Over the last few years, as nervous investors worried about a market that has risen to record highs on trillions in central bank liquidity, and seeking some particular market product to which they could transfer their concerns and fears, ETFs quickly emerged as the current generations’ “CDO” – the product that will accelerate the next crash when the BTFD mentality that has defined the market for the past 8 years, finally ends as central bankers pull the rug from under an entire generation of traders.
Two months ago, Arik Ahitov and Dennis Bryan, who run the $789 million FPA Capital fund, took the subconscious fears about ETFs to the next level, when in taking a page out of the Warren Buffett warning books, the duo said that Exchange-traded funds are ‘weapons of mass destruction’ that have distorted stock prices and created the potential for a market selloff.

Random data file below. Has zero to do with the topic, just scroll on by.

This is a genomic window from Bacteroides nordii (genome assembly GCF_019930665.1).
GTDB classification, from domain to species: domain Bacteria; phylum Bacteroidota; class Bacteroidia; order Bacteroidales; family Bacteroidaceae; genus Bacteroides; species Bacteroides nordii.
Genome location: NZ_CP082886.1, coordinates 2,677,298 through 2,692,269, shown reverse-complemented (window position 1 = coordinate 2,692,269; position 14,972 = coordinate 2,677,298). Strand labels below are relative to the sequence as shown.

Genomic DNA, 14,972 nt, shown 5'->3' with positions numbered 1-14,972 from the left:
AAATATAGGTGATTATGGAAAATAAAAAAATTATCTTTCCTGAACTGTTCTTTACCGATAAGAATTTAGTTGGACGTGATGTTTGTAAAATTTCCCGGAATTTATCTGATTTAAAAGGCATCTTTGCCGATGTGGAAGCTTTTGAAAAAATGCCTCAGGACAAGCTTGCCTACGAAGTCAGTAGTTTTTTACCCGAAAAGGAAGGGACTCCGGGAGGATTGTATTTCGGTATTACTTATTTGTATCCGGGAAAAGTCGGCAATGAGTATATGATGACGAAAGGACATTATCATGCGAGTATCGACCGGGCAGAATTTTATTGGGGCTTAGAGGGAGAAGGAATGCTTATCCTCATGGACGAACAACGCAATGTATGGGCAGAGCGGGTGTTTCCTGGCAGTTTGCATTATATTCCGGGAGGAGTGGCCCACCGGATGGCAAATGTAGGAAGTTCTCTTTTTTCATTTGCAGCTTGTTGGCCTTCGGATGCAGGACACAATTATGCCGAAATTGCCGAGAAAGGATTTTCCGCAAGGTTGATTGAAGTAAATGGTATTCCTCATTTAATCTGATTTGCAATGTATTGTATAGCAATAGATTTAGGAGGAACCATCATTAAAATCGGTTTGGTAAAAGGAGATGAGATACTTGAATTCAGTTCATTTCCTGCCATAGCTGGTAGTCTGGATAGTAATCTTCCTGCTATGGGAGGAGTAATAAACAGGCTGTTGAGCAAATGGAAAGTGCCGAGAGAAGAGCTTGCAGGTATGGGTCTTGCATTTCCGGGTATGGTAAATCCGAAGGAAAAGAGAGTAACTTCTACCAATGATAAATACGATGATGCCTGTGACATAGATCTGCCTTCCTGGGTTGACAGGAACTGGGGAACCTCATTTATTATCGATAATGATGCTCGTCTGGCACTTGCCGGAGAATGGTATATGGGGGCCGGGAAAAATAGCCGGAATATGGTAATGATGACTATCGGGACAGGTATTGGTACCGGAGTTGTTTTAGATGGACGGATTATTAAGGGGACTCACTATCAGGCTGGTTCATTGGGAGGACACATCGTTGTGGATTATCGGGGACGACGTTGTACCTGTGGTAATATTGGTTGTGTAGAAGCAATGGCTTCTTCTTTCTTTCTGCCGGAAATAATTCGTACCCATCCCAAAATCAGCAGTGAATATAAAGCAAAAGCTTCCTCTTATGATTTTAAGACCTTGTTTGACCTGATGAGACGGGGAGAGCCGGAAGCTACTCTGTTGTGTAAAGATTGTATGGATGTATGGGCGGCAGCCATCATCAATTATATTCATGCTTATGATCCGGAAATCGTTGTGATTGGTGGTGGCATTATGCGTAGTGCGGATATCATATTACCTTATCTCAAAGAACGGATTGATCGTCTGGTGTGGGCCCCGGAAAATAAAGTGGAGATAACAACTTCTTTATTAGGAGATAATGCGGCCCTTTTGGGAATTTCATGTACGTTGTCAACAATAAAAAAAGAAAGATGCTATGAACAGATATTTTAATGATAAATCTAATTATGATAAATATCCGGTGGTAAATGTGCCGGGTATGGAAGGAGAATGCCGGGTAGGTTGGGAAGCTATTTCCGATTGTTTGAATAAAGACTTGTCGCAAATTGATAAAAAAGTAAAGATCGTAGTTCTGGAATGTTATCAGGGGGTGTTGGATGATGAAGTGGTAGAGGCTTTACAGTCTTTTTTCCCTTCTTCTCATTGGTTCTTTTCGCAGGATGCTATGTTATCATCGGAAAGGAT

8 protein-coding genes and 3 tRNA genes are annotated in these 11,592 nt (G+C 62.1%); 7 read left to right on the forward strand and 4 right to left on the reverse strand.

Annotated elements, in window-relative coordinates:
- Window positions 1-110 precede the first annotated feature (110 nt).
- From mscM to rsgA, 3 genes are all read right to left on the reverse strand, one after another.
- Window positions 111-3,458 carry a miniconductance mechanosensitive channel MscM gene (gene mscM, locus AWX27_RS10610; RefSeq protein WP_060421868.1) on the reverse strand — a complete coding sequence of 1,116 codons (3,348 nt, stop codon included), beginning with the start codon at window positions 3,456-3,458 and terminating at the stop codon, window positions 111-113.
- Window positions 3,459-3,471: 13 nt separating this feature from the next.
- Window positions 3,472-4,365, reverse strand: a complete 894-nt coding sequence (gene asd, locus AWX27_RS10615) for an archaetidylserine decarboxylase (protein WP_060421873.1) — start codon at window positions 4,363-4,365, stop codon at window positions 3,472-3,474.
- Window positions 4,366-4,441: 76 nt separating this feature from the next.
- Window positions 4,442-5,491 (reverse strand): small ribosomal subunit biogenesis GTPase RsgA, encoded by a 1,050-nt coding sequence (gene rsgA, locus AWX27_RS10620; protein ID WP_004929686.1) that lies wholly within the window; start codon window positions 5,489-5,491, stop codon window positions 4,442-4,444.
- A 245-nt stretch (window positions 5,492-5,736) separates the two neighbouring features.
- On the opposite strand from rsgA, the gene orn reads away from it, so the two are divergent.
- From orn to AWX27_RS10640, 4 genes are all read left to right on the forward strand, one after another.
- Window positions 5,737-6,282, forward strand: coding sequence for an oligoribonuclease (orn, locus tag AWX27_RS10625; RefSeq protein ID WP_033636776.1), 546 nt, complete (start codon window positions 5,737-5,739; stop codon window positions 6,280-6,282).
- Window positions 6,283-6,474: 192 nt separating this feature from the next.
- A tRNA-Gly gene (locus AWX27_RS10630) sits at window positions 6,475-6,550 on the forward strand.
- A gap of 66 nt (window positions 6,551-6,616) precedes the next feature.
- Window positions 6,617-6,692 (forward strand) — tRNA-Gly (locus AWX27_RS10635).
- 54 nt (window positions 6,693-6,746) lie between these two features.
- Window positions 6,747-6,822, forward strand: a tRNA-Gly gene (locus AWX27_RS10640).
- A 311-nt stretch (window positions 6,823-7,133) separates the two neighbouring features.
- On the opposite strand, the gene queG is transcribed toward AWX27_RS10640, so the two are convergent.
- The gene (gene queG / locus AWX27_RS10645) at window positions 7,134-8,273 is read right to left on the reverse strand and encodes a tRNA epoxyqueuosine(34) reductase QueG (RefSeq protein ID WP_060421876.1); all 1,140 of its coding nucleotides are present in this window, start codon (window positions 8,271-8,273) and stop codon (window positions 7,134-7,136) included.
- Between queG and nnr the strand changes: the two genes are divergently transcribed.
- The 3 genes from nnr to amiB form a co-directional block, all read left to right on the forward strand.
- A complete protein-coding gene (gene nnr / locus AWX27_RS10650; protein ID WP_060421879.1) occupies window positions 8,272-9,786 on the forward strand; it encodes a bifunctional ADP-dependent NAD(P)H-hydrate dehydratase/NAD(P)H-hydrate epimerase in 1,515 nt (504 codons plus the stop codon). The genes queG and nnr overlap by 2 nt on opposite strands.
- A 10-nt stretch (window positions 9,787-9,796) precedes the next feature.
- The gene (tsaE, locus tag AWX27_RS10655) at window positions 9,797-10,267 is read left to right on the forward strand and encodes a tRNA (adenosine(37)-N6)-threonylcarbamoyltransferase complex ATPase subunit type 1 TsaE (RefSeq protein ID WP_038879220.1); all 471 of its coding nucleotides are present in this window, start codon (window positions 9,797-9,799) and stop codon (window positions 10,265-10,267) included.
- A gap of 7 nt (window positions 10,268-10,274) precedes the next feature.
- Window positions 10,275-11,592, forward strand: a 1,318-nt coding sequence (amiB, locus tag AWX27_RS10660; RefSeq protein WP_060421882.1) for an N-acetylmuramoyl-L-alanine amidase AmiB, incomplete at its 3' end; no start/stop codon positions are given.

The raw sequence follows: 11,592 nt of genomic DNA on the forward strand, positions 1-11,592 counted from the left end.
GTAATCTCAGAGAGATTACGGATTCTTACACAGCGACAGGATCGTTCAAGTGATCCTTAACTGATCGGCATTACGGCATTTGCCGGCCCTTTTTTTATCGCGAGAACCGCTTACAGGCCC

In an April letter the two warned that “when the world decides that there is no need for fundamental research and investors can just blindly purchase index funds and ETFs without any regard to valuation, we say the time to be fearful is now.” They also noted a previously voiced warning that that “the flood of money into passive products is making stock prices move in lockstep and creating markets increasingly divorced from underlying fundamentals” and that “as the market moves ever higher, there’s the potential for a sharp decline.”
‘This new market structure hasn’t been tested,’ Bryan said, noting that the stock market has never gone through a major downturn when passive investors were as important as they are now. ‘We could get an onslaught of selling.’
The simplest summary of the latent worries about ETFs is that i) they provide phantom liquidity: there when not needed and gone when needed, and ii) as a result of wholesale capital flows, they misprice risk among bulk asset classes, so when selloffs occur, the most liquid underlying stocks – usually the most attractive ones – are hit the most.
This post was published at Zero Hedge on Jul 5, 2017.